I started writing a novel in high school. I was the only guy in a classroom of 13 women. Every girl in the class was a character in the novel.

The story took place in the county seat during the years 1912 to about 1916. Had to do with high finance, revenge, lust, killing, and a dream.

I consulted old newspapers and photographs from the period to describe the feel of my novel. Locations of businesses, street names and such, were the same, but major players of course were fictionalized.


Top of pagePrevious messageNext messageBottom of page Link to this message  By Dave Dufault on Sunday, March 08, 2015 - 10:25 pm:

What a shame that the young people of today have no idea how their ancestors lived ...without ipads, video games, ear buds...to say nothing about lack of reliable electricity and indoor plumbing.

How great this Forum is that there are folks who share some memories of the "old days".


Top of pagePrevious messageNext messageBottom of page Link to this message  By Stan Howe Helena, Montana on Sunday, March 08, 2015 - 11:29 pm:

I'm not so sure that is true of all young people. I have a great nephew that is planning to major in Military History in college and teach it at college level down the road. His favorite vacation is a visit to a battlefield.

The last house in the photos above is another on of those that busts the myth of the poor starving homesteader who should never have set foot in Montana let alone put a plow in the ground. This little house was the first homestead house on a place north of Galata, Montana. In two years they build a nice large house and the man who was living in this one donated it and two acres of land to the newly formed school district. They held school for a few years in it and then built a fine two room school for the students with a separate house for the teachers. This was then used as a store room. There are still signs of it being used as a school, two of the walls are painted green to be used as chalkboards.

I wrote a whole article about this for the Cowboy Poetry.com site a couple years ago. It has been featured there several times.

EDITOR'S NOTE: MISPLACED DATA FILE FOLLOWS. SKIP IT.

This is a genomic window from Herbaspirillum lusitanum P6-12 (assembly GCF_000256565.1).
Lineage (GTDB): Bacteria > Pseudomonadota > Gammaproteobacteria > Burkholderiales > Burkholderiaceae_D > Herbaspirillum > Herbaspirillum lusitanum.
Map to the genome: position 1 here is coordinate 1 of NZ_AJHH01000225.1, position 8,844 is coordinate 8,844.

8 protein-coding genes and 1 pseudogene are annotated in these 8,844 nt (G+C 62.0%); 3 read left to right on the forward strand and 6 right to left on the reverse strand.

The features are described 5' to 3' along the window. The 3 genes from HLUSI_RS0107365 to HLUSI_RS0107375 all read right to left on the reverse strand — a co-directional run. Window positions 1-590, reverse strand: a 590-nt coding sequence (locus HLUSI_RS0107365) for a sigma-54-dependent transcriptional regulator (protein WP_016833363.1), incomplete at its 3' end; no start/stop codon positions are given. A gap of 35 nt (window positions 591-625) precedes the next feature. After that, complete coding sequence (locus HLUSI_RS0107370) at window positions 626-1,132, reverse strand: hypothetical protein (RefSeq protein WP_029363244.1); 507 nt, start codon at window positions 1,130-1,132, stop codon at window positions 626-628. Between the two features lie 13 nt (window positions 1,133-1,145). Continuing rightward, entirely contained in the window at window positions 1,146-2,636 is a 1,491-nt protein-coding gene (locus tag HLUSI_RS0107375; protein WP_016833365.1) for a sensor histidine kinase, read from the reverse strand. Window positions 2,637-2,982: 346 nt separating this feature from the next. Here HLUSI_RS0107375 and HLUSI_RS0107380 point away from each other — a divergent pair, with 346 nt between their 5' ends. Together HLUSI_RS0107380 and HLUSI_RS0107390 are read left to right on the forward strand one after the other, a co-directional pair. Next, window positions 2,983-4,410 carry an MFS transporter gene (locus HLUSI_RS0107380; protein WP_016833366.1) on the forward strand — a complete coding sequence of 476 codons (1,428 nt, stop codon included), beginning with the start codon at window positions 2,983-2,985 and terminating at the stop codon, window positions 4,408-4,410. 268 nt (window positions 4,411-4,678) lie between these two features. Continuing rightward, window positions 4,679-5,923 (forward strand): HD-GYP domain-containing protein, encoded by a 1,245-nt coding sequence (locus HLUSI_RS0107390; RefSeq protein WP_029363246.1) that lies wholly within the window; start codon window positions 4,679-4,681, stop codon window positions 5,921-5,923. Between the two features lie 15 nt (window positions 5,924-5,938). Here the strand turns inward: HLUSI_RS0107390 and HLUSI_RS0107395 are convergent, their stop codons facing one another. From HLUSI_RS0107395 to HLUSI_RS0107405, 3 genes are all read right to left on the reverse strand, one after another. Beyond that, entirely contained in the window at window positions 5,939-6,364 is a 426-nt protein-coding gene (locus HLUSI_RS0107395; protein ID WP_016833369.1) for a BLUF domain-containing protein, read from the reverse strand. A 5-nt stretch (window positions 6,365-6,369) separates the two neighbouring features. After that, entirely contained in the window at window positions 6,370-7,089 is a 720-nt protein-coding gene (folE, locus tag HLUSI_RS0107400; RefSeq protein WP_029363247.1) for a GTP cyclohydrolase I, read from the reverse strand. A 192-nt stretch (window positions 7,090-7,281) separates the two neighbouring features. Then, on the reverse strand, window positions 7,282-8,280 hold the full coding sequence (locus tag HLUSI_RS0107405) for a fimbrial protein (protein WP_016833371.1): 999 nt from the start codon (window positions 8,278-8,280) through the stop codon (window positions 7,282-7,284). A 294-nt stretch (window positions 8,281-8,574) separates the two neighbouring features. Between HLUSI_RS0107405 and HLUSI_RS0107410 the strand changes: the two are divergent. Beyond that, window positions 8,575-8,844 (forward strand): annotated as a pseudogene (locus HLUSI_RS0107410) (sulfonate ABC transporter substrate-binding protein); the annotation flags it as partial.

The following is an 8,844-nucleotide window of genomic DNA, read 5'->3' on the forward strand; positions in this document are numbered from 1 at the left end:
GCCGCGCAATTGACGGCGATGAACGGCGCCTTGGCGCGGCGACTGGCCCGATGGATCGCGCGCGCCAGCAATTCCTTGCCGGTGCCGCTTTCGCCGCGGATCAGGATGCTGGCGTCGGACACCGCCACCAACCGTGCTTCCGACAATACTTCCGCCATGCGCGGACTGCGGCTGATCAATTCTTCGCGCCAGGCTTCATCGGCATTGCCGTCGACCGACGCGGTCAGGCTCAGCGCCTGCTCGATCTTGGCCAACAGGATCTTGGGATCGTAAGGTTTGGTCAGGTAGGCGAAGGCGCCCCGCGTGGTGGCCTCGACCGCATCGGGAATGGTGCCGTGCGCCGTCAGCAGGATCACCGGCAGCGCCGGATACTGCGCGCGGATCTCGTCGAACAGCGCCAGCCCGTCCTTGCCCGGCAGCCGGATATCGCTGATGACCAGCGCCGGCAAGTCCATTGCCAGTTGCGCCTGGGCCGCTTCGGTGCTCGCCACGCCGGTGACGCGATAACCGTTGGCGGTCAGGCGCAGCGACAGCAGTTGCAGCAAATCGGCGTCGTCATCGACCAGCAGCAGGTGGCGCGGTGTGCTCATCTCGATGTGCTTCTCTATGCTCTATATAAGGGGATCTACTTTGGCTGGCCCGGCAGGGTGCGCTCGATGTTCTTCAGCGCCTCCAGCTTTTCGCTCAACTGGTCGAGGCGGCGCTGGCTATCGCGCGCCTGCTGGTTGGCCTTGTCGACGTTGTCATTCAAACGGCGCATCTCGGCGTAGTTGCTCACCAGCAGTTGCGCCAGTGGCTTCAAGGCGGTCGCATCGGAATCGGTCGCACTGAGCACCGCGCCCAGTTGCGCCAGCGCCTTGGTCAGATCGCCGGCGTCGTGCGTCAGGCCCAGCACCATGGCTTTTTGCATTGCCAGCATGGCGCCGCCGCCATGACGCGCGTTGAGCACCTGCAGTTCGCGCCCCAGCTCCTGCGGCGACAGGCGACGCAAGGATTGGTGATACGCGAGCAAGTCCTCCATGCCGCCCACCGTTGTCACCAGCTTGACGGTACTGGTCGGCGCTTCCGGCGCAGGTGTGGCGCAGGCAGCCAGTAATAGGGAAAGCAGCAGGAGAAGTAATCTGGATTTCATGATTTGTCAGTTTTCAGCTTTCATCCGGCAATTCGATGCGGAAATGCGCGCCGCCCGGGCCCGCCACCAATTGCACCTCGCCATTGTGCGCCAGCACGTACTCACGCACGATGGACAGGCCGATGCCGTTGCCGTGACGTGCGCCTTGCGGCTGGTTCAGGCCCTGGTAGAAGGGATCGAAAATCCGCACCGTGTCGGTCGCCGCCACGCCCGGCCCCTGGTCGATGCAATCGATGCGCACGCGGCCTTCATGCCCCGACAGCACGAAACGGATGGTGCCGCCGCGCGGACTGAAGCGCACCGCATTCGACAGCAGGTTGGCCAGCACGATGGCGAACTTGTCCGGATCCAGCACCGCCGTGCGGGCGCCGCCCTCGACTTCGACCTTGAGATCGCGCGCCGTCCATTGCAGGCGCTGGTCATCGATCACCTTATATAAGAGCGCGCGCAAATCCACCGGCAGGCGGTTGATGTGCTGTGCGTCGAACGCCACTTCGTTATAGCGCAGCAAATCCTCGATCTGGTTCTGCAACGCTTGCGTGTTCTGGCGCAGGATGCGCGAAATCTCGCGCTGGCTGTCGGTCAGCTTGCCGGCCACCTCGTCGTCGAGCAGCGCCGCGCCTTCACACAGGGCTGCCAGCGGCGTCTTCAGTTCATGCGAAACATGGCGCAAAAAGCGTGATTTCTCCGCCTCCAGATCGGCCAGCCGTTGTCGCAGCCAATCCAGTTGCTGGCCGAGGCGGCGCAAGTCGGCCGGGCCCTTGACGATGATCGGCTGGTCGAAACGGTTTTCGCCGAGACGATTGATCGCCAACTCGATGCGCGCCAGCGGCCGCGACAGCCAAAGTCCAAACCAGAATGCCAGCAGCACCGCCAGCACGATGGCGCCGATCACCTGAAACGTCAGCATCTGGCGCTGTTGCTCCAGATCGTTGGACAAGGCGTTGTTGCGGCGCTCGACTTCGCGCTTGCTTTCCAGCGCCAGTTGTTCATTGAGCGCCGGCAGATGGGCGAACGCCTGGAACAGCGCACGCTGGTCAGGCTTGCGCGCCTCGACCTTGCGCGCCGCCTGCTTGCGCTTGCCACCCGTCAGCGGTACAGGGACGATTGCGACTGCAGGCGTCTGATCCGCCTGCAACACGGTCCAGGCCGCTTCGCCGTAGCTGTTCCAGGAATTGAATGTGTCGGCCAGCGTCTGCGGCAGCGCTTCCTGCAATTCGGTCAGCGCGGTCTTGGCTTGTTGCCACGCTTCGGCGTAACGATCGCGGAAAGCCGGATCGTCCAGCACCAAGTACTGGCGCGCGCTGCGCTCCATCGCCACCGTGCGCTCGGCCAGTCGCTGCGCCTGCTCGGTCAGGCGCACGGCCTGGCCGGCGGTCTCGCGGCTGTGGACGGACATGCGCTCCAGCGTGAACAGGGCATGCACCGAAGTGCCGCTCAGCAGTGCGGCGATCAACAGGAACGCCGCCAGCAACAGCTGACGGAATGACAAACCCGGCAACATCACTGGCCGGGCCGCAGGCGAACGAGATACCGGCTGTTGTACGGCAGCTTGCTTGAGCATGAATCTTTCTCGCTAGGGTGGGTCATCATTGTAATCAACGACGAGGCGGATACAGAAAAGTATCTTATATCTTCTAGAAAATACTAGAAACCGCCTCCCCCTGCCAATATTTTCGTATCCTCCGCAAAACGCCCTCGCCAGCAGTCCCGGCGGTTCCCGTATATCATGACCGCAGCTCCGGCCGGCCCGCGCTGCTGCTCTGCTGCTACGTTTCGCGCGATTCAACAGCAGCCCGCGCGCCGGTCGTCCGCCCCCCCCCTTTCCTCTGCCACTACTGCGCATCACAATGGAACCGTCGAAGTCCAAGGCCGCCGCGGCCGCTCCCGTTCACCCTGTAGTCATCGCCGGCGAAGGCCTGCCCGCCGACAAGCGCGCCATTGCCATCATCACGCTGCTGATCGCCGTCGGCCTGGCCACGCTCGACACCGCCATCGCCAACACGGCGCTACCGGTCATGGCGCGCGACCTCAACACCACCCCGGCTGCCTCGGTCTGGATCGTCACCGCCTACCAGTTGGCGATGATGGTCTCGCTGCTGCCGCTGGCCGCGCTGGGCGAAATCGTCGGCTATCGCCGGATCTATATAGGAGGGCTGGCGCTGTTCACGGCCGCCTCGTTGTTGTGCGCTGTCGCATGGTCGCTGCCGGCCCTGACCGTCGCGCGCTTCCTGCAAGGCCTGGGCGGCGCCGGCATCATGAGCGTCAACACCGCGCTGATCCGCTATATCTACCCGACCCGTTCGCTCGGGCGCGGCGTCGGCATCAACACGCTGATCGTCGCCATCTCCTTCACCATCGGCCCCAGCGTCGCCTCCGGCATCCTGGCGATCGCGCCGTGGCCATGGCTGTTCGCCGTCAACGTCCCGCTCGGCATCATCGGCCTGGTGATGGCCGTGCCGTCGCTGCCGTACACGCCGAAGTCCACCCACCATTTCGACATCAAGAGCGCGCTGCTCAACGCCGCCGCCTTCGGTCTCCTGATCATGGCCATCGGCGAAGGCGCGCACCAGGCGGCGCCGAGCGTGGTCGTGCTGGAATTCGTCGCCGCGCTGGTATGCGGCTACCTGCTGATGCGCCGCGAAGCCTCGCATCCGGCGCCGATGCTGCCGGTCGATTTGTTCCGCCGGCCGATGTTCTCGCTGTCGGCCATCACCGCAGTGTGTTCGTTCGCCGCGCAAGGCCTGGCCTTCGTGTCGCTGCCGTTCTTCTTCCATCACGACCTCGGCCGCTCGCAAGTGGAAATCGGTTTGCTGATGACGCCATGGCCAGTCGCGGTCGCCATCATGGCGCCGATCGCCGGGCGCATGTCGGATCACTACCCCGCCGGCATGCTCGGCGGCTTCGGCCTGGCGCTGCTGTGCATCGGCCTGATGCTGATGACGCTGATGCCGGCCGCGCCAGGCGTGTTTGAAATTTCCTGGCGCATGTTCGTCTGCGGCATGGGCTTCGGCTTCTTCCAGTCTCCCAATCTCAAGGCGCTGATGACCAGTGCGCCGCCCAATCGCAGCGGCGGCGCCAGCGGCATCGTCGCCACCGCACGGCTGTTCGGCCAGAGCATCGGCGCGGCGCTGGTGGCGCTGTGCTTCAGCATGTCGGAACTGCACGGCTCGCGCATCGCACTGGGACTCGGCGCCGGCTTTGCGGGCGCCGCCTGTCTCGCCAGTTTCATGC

Here a a couple more photos but not the article.










Top of pagePrevious messageNext messageBottom of page Link to this message  By Stan Howe Helena, Montana on Sunday, March 08, 2015 - 11:34 pm:

The white two room school set just off to the south of the flag pole you can see in the photo of the old house/school. It was moved several years ago to the Leonard Matteson farm along with the two homestead houses. Leonard has an extensive farm museum at his farm and the school houses and homestead houses were added to his museum and his protection of them. The plaque is on the white rock you can see in the photo above. If you look you can see one of the outhouses behind the school. There is also a barn for the horses some of the students would have ridden to school but it has mostly fallen down.


Top of pagePrevious messageNext messageBottom of page Link to this message  By Stan Howe Helena, Montana on Monday, March 09, 2015 - 12:01 am:

I doubt there is much interest but if you want to see some of my other photography of Montana historical buildings you can visit www.cowboypoetry.com and open the "Picture the West" tab. You will have to scroll down to find my photos and articles but I think there are quite a few of them still searchable. You might also like to search the "https://www.facebook.com/cowboypoetryandmore" tab on facebook. At the moment I see they are using one of my photographs of the Cowboy Bar sign for their header. It is one of the most popular there and they have used it probably a dozen time since I sent it to them. You might also like my Warrick to Winnifred series of photos but I can't figure out how to post them.

Here are some links to some of my photographs and essays on Picture the West; I know there are more but it's "go play your fiddle for the first time in a month" so I'm off to the studio to practice -- Lord knows I need it.

http://www.cowboypoetry.com/photowk140.htm#sh
http://www.cowboypoetry.com/photowk134.htm#howe
http://www.cowboypoetry.com/photowk128.htm#howe4
http://www.cowboypoetry.com/photowk127.htm#howe

http://www.cowboypoetry.com/photowk112.htm#sh2

http://www.cowboypoetry.com/photowk112.htm#sh2

http://www.cowboypoetry.com/photowk5.htm#sh


Top of pagePrevious messageNext messageBottom of page Link to this message  By Steve Jelf, Parkerfield KS on Monday, March 09, 2015 - 01:43 am:

The plaque caught my eye. Another Montana resident had the same middle name. Can anybody ID that famous person?


Top of pagePrevious messageNext messageBottom of page Link to this message  By Mike Walker, NW AR on Monday, March 09, 2015 - 11:42 am:

John Wayne?